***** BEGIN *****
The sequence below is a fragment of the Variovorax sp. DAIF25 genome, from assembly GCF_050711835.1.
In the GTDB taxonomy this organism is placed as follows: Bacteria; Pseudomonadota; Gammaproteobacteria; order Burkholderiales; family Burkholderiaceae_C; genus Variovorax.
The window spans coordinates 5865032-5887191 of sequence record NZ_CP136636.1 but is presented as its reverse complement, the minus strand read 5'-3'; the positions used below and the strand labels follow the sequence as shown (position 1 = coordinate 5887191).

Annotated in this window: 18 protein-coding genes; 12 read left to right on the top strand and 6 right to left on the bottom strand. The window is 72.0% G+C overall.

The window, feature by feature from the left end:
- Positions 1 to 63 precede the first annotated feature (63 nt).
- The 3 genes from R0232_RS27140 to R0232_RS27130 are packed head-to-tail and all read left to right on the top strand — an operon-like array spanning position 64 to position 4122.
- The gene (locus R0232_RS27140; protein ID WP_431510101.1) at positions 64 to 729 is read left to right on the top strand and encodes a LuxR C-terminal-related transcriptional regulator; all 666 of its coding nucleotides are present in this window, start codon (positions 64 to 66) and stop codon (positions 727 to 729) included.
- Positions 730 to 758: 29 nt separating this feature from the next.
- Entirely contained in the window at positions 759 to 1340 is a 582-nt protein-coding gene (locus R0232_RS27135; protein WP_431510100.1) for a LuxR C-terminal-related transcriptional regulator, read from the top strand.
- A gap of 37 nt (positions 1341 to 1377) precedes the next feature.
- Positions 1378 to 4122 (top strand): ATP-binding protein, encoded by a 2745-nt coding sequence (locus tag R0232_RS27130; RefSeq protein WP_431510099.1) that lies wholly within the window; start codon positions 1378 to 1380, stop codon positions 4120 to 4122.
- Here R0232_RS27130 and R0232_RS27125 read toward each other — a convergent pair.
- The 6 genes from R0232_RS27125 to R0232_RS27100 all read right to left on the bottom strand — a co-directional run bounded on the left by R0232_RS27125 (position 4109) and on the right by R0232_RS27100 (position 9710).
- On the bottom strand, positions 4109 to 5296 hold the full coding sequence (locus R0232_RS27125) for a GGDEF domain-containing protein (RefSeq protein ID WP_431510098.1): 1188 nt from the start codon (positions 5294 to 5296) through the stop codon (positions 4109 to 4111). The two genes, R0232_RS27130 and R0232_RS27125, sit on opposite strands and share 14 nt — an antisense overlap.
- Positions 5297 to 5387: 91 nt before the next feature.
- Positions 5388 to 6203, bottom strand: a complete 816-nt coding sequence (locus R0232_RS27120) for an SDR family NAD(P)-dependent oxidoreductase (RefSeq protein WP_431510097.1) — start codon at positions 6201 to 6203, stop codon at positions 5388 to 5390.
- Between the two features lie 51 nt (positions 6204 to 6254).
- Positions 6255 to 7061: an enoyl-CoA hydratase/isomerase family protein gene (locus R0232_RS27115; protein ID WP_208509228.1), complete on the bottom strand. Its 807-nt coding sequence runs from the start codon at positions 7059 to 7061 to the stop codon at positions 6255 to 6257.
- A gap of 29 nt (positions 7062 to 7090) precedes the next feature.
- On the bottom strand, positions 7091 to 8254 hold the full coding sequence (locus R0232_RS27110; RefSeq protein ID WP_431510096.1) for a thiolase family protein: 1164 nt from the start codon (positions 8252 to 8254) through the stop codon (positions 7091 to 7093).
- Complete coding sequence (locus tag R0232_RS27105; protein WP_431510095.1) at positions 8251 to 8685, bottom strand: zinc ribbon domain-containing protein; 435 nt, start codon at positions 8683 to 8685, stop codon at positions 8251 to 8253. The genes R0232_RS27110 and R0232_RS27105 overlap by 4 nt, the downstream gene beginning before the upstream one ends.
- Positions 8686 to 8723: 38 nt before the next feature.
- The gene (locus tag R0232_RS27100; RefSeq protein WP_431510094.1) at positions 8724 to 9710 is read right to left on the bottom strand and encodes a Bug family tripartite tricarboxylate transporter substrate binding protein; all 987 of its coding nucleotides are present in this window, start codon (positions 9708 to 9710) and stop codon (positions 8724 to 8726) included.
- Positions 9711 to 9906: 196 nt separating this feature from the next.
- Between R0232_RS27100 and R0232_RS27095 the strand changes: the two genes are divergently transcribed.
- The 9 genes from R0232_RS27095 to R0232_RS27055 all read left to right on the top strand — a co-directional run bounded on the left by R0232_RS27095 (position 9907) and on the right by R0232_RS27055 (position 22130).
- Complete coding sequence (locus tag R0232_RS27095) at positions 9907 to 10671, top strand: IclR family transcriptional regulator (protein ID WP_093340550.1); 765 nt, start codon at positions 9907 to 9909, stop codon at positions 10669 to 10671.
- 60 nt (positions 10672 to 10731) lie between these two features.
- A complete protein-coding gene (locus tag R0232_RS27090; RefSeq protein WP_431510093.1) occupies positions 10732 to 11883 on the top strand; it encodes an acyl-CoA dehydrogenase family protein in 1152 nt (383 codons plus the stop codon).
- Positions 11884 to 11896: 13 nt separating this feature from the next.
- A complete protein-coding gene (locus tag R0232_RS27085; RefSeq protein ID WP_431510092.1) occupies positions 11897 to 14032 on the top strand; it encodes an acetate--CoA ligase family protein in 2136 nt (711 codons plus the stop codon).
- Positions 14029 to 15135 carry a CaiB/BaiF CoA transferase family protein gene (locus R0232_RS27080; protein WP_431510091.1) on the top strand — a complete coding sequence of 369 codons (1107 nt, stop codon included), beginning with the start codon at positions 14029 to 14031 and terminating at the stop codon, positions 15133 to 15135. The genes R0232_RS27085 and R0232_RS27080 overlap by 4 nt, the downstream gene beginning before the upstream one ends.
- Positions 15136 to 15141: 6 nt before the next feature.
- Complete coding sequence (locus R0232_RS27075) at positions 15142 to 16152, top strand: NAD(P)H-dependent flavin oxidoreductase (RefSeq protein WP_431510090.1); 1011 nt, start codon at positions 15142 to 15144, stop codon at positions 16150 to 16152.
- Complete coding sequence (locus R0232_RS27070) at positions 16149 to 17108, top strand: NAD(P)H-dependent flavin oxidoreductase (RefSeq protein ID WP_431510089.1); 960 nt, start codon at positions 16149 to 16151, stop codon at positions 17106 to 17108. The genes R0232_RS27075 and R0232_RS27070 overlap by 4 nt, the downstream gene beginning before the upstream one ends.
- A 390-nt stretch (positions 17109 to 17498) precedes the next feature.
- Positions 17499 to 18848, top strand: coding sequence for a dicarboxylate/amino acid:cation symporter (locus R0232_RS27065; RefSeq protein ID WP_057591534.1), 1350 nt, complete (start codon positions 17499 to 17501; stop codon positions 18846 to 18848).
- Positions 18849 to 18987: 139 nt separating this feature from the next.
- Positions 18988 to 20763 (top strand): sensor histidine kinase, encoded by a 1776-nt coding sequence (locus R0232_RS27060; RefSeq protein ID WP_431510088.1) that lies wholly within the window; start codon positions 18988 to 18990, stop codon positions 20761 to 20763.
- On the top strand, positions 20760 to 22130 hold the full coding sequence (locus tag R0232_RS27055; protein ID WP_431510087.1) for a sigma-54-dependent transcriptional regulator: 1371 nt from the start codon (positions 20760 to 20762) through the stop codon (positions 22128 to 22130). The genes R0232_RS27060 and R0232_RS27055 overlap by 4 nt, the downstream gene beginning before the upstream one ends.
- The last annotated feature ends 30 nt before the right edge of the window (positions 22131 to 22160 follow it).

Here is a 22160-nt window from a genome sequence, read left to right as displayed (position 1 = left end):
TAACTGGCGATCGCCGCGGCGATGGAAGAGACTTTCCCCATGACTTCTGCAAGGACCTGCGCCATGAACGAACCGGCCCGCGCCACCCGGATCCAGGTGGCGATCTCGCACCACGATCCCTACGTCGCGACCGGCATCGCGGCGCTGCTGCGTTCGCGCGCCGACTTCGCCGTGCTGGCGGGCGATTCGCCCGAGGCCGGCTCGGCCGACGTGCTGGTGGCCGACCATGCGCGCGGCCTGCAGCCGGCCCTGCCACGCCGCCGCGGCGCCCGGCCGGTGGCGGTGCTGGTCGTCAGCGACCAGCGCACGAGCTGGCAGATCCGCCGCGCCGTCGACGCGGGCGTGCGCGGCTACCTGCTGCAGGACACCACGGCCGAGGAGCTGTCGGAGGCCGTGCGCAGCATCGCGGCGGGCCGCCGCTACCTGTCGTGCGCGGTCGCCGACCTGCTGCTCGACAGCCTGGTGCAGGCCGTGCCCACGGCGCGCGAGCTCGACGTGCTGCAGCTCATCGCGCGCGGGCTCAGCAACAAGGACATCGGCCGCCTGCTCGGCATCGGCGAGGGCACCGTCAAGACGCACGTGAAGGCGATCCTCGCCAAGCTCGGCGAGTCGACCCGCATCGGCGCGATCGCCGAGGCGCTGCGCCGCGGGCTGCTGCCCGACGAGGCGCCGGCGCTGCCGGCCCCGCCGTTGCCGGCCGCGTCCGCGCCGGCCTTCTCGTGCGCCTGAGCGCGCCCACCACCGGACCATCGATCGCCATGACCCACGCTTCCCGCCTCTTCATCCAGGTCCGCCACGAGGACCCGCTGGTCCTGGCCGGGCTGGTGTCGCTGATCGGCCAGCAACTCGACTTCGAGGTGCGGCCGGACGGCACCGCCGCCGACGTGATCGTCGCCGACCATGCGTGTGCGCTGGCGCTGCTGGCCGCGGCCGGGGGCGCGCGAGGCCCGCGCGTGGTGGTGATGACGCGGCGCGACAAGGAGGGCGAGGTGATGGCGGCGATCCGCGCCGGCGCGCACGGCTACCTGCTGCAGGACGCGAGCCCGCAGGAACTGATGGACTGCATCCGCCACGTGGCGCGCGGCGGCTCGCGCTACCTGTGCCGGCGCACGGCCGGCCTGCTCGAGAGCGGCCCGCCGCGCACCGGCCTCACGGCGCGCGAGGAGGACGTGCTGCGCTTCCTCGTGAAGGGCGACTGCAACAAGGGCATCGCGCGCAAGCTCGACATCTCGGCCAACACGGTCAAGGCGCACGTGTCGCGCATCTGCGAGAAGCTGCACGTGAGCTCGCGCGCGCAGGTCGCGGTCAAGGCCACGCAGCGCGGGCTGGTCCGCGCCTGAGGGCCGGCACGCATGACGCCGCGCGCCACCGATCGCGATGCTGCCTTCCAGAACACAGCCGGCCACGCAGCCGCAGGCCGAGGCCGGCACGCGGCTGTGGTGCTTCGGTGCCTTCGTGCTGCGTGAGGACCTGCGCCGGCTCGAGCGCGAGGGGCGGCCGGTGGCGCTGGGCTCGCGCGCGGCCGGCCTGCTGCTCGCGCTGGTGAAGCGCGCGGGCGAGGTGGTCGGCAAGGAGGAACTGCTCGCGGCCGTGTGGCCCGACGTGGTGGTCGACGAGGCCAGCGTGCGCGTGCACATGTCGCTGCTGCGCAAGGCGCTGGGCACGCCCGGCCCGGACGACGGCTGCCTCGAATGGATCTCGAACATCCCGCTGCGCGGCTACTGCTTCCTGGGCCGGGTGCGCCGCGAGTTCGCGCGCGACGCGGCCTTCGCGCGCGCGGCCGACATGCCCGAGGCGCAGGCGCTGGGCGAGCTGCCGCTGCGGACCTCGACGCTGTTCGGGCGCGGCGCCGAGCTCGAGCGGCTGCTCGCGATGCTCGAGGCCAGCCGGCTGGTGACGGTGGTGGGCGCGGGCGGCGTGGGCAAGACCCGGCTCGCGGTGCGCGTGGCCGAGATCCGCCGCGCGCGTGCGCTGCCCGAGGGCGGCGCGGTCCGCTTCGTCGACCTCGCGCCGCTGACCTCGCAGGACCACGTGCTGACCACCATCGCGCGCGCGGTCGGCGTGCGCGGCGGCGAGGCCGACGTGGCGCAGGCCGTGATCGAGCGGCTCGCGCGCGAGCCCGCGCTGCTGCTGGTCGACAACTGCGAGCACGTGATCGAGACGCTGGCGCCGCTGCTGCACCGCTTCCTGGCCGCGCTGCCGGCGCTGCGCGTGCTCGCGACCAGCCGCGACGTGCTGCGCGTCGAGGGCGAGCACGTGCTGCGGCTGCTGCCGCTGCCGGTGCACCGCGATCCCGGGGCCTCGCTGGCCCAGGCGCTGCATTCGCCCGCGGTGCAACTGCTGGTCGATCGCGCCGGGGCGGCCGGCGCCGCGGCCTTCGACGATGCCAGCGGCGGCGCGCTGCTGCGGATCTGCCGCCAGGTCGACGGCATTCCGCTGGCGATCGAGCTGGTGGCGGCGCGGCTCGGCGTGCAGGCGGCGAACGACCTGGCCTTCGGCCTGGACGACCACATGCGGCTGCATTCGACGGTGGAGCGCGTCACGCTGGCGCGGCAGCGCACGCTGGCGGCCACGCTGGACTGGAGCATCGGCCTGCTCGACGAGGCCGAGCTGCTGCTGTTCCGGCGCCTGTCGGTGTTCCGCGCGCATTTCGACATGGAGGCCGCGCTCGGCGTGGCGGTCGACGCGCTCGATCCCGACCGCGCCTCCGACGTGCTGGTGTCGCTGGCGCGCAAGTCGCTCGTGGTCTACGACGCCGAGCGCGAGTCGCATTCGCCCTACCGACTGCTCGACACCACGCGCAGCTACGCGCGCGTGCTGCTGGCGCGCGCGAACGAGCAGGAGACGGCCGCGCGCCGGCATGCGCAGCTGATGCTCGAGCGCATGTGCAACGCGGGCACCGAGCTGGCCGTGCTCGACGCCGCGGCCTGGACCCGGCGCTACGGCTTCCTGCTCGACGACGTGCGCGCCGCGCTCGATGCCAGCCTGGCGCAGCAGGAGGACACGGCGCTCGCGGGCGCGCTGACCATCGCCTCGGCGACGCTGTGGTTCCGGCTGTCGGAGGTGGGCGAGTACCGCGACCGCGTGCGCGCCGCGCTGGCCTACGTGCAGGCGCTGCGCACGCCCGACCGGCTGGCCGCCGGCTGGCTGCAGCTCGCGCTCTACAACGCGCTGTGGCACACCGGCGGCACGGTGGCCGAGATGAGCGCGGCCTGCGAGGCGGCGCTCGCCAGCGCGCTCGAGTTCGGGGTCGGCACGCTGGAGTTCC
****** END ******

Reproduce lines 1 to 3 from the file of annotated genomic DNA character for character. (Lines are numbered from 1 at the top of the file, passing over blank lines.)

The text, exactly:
The sequence below is a fragment of the Variovorax sp. DAIF25 genome, from assembly GCF_050711835.1.
In the GTDB taxonomy this organism is placed as follows: Bacteria; Pseudomonadota; Gammaproteobacteria; order Burkholderiales; family Burkholderiaceae_C; genus Variovorax.
The window spans coordinates 5865032-5887191 of sequence record NZ_CP136636.1 but is presented as its reverse complement, the minus strand read 5'-3'; the positions used below and the strand labels follow the sequence as shown (position 1 = coordinate 5887191).